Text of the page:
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The Taste of Greece

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Since Greece is one of my favorites, and a great destination right now as it is quite easy to navigate the Covid rules, I thought I would tempt you with all of the fabulous food that you can enjoy on a trip to Greece…

The Taste of Greece: An Introduction to Greek Food & Drink

Greek food is without a doubt one of the star attractions when visiting the country. Each city and island has its own specialties and there’s plenty of good wine to wash it all down with too. Fresh ingredients and simple recipes mean it’s hard to go wrong when dining in local restaurants in the country.

A lot of Greek food is available here in the US, but there is nothing like eating it at a sidewalk café in Greece. And some dishes have been ‘Americanized’, so it’s interesting to taste the authentic version. We had lunch in a private home in Mykonos, and were treated to delicious food, including a Greek salad. One thing we learned – real Greek salad has no lettuce. The key ingredients are tomatoes, feta, onions, cucumber, olive oil, but there’s no lettuce. Tasting a Greek salad with truly fresh ingredients put us on a mission to have Greek salad in almost every port we stopped in.

Greece is open and readily accepting visitors, and besides the historic sites and beautiful islands, the food is another reason to visit. I’ll introduce you to some of the country’s most popular dishes, so you know what to expect from the menu when you arrive for your Greece vacation.


Souvlaki is one of Greece’s favorite foods. Chargrilled and spit-roasted meat is the key ingredient here. Usually lamb, chicken, or pork, the meat is served with chopped and seasoned tomatoes and onions in a pita bread, splashed with a generous serving of tzatziki – it’s very similar to what we call a gyro here in the US. It can also be served on skewers. And vegetarians can enjoy a variation of the dish, with eggplant, peppers and mushrooms often used in the veggie version of the dish. Popular for lunch or a quick snack on the go, you won’t have to go very far in Greece to stumble across this local favorite.


You’re probably familiar with this one. As one of Greece’s most well-known exports, moussaka is now a familiar entry on restaurant menus around the world. Many Mediterranean and Balkan countries also claim moussaka as their own. But the traditional Greek version of the dish consists of eggplant, lamb mince, potatoes and fried onion, garlic and spices being layered on top of each other and crowned with a bechamel and cheese topping – basically, Greek lasagna. A firm favorite with vegetarians, it is easy to forgo the lamb if required.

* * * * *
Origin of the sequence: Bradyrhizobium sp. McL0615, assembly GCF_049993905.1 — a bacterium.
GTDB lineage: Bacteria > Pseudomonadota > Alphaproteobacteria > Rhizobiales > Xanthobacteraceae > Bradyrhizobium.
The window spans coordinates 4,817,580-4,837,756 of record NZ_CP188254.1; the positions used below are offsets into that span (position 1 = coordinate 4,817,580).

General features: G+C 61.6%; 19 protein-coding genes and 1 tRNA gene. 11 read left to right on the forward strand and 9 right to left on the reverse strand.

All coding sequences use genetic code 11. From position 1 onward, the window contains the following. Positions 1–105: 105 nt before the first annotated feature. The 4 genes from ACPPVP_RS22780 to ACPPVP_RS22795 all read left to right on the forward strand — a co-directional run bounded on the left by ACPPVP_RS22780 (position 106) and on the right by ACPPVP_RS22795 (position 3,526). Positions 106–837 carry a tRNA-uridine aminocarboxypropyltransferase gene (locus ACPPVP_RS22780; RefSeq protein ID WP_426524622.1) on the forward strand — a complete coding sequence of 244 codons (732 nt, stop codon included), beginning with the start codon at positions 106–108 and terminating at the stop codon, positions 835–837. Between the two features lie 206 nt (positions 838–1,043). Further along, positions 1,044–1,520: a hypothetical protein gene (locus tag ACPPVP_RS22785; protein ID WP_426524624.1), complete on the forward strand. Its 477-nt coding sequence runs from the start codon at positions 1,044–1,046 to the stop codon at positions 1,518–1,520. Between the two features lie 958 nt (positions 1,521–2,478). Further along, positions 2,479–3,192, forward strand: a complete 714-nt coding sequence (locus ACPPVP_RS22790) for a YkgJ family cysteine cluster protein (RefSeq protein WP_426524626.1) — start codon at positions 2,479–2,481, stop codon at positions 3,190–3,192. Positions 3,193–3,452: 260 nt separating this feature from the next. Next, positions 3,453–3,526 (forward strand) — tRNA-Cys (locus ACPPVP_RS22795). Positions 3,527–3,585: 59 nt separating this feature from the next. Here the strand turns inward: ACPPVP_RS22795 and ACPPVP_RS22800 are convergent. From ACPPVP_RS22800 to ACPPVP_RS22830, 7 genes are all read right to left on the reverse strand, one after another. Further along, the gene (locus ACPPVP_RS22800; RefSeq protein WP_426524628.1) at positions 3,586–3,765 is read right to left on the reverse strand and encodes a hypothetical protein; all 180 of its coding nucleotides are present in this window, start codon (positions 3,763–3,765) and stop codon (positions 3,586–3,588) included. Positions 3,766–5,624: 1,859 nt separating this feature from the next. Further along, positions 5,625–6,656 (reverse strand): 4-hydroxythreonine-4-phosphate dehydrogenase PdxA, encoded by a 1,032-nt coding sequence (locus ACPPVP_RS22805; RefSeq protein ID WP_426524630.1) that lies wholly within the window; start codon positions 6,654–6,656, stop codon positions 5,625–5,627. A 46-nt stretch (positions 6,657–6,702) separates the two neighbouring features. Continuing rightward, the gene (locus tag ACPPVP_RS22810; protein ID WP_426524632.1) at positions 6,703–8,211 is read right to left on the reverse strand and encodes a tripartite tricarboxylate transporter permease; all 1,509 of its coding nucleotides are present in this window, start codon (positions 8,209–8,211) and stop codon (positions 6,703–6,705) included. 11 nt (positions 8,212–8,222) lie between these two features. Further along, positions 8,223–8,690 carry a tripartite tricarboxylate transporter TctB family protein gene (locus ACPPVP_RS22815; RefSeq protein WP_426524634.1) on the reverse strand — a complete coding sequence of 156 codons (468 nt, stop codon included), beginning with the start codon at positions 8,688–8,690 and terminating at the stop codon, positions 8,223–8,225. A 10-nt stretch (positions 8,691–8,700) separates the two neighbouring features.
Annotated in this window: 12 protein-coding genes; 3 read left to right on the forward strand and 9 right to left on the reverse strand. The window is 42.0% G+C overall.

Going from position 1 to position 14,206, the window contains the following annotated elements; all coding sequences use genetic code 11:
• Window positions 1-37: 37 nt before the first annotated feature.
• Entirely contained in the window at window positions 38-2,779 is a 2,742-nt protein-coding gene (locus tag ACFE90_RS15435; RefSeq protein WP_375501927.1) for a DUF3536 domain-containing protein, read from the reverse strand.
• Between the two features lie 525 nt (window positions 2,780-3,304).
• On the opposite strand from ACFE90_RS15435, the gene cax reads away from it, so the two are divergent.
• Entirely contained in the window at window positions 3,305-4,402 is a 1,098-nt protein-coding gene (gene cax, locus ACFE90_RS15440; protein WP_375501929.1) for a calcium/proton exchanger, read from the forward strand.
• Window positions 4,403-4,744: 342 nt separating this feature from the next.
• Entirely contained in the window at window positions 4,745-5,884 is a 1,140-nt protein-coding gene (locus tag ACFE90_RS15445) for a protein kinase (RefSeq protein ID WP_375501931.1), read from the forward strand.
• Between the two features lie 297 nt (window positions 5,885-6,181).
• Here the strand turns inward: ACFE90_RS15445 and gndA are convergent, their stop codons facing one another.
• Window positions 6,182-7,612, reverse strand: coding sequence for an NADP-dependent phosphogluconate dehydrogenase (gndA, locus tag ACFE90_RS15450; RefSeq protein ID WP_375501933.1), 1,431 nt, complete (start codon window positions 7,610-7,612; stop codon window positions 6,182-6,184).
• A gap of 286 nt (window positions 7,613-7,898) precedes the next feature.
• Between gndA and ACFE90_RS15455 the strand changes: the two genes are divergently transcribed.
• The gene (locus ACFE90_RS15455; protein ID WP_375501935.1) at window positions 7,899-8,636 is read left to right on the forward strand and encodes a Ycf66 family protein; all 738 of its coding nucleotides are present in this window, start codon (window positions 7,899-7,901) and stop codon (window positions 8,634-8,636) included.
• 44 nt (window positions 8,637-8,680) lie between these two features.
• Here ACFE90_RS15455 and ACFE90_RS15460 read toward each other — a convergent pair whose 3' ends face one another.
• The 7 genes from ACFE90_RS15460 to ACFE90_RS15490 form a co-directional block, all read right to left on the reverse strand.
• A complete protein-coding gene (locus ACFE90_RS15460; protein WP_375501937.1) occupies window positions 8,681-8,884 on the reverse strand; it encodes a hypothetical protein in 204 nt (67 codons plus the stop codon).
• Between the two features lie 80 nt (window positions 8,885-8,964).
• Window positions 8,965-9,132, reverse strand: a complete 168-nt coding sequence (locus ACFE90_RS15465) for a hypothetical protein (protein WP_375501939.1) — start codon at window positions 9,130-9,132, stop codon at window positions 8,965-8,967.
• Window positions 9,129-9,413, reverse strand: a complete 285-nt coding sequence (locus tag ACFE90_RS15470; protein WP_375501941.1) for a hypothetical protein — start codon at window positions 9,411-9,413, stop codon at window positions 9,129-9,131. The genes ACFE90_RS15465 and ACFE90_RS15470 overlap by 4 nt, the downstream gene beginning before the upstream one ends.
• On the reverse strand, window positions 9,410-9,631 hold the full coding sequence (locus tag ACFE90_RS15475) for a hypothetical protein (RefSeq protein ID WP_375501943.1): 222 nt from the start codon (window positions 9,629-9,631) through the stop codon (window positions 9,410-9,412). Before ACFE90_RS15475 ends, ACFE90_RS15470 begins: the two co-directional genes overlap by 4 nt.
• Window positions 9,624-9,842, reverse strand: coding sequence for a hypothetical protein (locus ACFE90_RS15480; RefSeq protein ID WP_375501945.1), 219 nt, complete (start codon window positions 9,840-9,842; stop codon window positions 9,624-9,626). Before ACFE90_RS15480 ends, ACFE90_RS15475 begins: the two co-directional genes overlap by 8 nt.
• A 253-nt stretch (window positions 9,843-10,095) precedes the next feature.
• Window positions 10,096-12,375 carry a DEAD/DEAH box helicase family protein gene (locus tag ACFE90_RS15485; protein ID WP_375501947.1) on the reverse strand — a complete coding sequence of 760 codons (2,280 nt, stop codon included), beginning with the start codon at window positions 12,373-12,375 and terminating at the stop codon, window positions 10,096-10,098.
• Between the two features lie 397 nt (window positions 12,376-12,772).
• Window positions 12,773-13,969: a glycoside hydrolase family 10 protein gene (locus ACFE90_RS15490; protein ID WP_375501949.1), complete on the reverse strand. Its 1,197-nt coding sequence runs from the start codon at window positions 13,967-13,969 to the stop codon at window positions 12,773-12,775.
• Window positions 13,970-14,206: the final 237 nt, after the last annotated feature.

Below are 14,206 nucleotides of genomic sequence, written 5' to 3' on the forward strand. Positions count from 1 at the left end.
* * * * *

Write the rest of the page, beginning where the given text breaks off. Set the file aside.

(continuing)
Saganaki is commonly eaten in Greece as a starter, and the cheese used in this dish varies by region and even by restaurant. Halloumi, feta and graviera are all used in the dish. Saganaki involves frying cheese until it is beautifully crisp. Incredibly simply but mouthwateringly delicious. Sometimes the cheese can be combined with other ingredients, such as tomato or shrimp, but this isn’t a necessity. Plenty of Greeks and travelers alike find they prefer the dish to contain nothing but cheese.


When it comes to dessert, Greek cuisine has a few surprises up its sleeve. Loukomades were the world’s first donuts and were eaten by athletes at the early Olympic Games in Olympia in the year 776 BC. The simple recipe is virtually unchanged since these ancient times.

Round balls of dough are fried until golden brown and then flavored with honey and cinnamon. For extra sweetness you can add a dusting of powdered sugar or maybe some ice cream, and presto, the perfect Greek dessert!


You could travel to ten different regions in Greece and never eat the same version of dolmades twice. Recipes are often passed down through generations, and two Greek families living next door to each other often cook this dish differently. The general premise is that a stuffing consisting of minced meat, rice, herbs and pine nuts is either wrapped in vine leaves or stuffed into vegetables such as peppers or courgettes and baked in the oven. Greek comfort food at its finest, this is a diverse meal used by Greek families at large gatherings, or to feed the kids after school. It’s a staple on all good Greek restaurant menus.

Feta Me Meli

Feta is perhaps the cheese most associated with Greece, known for its salty taste. When wrapped in pastry and baked in the oven, it also makes a delicious dessert, especially when drizzled with honey. Who knew!


We couldn’t write an article about Greek food and not mention olives, could we? The Greeks have been growing olives for thousands of years, and they know how to do it well. They are a staple at any Greek dinner table, served as a starter or side dish to all manner of meals. The Greeks are just as good at turning these olives into olive oil, which is used liberally in the majority of Greek food, especially in salads and as a dip for fresh bread. Many Greek restaurants and tavernas even make their own olive oil in house.

What to drink?

Wine has been produced in Greece for more than 6,500 years, and in this time, the locals have gotten pretty good at it. Different regions produce different types using different grapes, and most restaurants in the country will have an extensive wine list. It’s fun to try the local wine as you travel around to different areas and islands.

It is also quite likely that you’ll come across ouzo during your stay in Greece. This anise-flavored spirit is drunk widely in Greece and Cyprus and is often compared to sambuca in terms of taste. It is often served as an aperitif (before the meal) in Greek restaurants.

Now you know a little more about what to expect from Greek cuisine. Anybody else hungry?